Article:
Intelligence Squared recently hosted a debate with the motion ‘Swipe Left: Dating Apps Have Killed Romance’. Approximately 50 million Americans have tried online dating, the organisers noted, and the top companies are raking in billions of dollars in revenue. Has the impact on human connection and the search for love been just as striking? Arguing for the motion were Eric Klinenberg, Sociologist & Co-Author of Modern Romance, and Manoush Zomorodi, Host and Managing Editor of Note to Self. Against the motion were Helen Fisher, Biological Anthropologist, Best-Selling Author & Chief Scientific Adviser at Match.com, and Tom Jacques, Vice President of Engineering at OKCupid.
The side arguing against the motion won the debate, with 66% of the live audience and 96% of the online audience feeling, after 90+ minutes of discussion, that dating apps had not ruined courtship for singles in 2018 (up from 37% and 35% pre-debate respectively). The side arguing for the motion seemed to lose support because they relied too heavily on anecdotal evidence, and because they (briefly) likened their opponents to tobacco companies extolling the benefits of tobacco, prompting a reprimand from the moderator. Both for and against made powerful, cogent points in support of their position, however, and the debate was well received online. In this GDI Editorial, we summarise the best arguments made by the debaters.
The introduction to the debate featured a keynote conversation with Daniel Jones, Editor of The New York Times’ Modern Love column, who claimed that the stigma around online dating was rapidly disappearing. It was far less common nowadays, he felt, to hear stories about meetups gone awry. On the other hand, it seemed clear to Jones that companies are struggling to improve love through science. The methods they use to approach products and processes are not well suited to something with so much complexity, he thought, and there may simply be too much mystery for developers to make progress.
Eric Klinenberg, arguing for the motion, began by trying to position romance outside of data and statistics. Romance, he argued, is a feeling of being swept away, having butterflies or being ‘lost in love’. No amount of compatibility algorithms can replicate that initial feeling of wonder, and we should bear that in mind when we hear any relationship statistics. The motion did not concern the number of people who used dating apps, nor the number of dates they had created. Romance is subjective, and statistics wont change that.
OKCupid’s Tom Jacques brought statistic after statistic to the defence of dating apps, often with great success. The market accepts these apps, he argued: 80% of users think they are a good way to meet people. Millions of relationships and marriages started online. 70% of LGBTQ relationships begin on an app or website. The rise in interracial marriage correlates very strongly with the rise of dating apps. Even 55% of people who have never used a dating app can see why they are a useful tool. He quipped, “If dating apps have killed romance, where is the body?”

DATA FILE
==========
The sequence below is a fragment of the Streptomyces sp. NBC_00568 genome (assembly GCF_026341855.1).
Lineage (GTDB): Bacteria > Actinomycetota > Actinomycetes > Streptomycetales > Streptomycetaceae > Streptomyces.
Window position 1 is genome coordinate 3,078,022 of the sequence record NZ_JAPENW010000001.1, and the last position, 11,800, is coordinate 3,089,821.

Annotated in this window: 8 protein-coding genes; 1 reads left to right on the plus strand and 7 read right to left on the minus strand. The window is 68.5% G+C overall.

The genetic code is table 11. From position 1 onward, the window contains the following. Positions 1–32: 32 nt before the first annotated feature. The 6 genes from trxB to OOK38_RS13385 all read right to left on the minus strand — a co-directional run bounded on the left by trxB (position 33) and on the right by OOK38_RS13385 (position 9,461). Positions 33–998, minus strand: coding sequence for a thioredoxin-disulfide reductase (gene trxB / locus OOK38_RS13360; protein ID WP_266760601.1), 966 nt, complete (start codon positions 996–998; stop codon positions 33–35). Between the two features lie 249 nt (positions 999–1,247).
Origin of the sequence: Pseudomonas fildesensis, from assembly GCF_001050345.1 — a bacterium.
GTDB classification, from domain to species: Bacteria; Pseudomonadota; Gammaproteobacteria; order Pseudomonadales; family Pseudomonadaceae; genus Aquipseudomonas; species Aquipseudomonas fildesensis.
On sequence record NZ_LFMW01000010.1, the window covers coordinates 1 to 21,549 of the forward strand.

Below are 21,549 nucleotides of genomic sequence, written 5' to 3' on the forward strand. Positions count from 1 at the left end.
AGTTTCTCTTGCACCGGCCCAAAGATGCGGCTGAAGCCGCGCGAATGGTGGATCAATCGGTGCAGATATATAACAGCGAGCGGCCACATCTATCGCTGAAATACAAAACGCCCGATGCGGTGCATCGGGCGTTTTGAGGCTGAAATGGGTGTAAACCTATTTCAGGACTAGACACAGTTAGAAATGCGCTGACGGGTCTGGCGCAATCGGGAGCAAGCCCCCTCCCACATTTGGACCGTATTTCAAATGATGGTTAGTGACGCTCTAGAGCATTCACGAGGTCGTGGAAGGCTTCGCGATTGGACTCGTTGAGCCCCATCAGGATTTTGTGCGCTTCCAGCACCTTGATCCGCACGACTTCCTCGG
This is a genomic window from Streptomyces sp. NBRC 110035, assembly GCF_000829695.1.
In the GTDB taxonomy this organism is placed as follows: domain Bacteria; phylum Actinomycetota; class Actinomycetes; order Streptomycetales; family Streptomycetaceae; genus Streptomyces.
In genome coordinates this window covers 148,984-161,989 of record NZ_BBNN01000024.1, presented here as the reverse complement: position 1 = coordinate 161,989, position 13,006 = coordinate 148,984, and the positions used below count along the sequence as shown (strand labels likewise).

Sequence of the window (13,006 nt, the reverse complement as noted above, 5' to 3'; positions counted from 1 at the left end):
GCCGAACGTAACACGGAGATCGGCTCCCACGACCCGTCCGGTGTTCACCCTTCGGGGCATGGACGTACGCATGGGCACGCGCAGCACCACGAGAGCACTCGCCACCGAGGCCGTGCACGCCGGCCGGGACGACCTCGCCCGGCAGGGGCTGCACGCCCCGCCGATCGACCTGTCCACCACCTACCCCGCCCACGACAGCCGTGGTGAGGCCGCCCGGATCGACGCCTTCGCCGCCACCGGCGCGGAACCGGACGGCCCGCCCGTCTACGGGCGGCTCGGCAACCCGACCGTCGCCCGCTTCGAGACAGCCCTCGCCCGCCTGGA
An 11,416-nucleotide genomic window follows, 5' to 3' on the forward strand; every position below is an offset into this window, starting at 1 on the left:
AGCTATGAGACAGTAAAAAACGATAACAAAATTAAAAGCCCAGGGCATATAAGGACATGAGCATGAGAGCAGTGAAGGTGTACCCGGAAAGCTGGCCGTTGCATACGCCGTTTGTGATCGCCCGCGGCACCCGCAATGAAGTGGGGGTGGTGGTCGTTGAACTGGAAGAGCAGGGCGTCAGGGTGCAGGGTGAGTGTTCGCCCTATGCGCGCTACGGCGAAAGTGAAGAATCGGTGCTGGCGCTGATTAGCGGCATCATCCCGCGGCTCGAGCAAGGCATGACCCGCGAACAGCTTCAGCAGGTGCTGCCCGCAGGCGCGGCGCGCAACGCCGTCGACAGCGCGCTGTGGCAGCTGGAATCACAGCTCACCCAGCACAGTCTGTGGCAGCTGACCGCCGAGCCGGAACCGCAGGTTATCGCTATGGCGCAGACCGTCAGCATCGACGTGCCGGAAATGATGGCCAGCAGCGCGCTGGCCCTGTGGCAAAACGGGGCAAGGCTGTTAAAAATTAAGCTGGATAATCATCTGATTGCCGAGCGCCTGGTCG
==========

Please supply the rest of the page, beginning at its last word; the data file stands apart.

Manoush Zomorodi criticised apps by highlighting the all-too-common negative experiences of women online. She felt that even though a romantic connection was possible, women had to run a ‘gauntlet’ of lewd messages, unsolicited pictures and offensive or abrasive men before getting anything close to a ‘spark’. This experience resonated with many women in the live audience. The apps themselves give users long, drawn out, unromantic experiences that are rarely what they are hoping for, Zomorodi argued. Everyone has a horror story from a dating app.
The debaters arguing for the motion also wanted to dispute the idea that the quantity of users was a good measure of romance. McDonald’s is popular, but bad for nutrition. Facebook is popular, but bad for news. Smartphones are popular, but bad for conversational skills. The tech utopia narrative is being challenged more and more as consumers worry about addiction and manipulation, and dating apps should not be exempt from that critique. Finding a partner online was becoming indistinguishable from shopping or ordering a pizza, and that doesn’t seem like a healthy way for dating and technology to intersect.
“Women in bars often have the complaint that they receive too much unwanted male attention. On sites like Tinder and Bumble, they have the chance to swipe left”
Responding to concerns about negative experiences, the side against the motion made the case that bad behaviour was not exclusive to dating apps. Women in bars often have the complaint that they receive too much unwanted male attention. On sites like Tinder and Bumble, they have the chance to swipe left or delete someone they find irritating, which is far easier than avoiding them in person. Further, instances of spammers and scammers on these services are declining rapidly. While the sheer size of the user base means problems are likely to persist, they are not vitiating in the way that the above criticisms suggest.
On the topic of statistics not being relevant, Fisher and Jacques simply said that each of the relationships and marriages that online dating has created must be romantic enough to last. Jacques’ closing remarks described how he, as a fairly shy person, turned to dating apps when he moved to a new city. He began seeing a woman who found his profile online, and they are now married. Fisher added that love is a human constant, across all cultures and technologies. It is adaptable and ‘unquenchable’, and online dating does nothing to change that.
The debate was hosted at Hunter College in New York City. Recent Intelligence Squared events have covered topics as diverse as Brexit, poetry, nutrition, consciousness and smart cities. Speakers have included Richard Branson, Stephen Fry, Christopher Hitchens, Marina Abramovic, Germaine Greer and Rev. Jesse Jackson.
Visit the Intelligence Squared website here.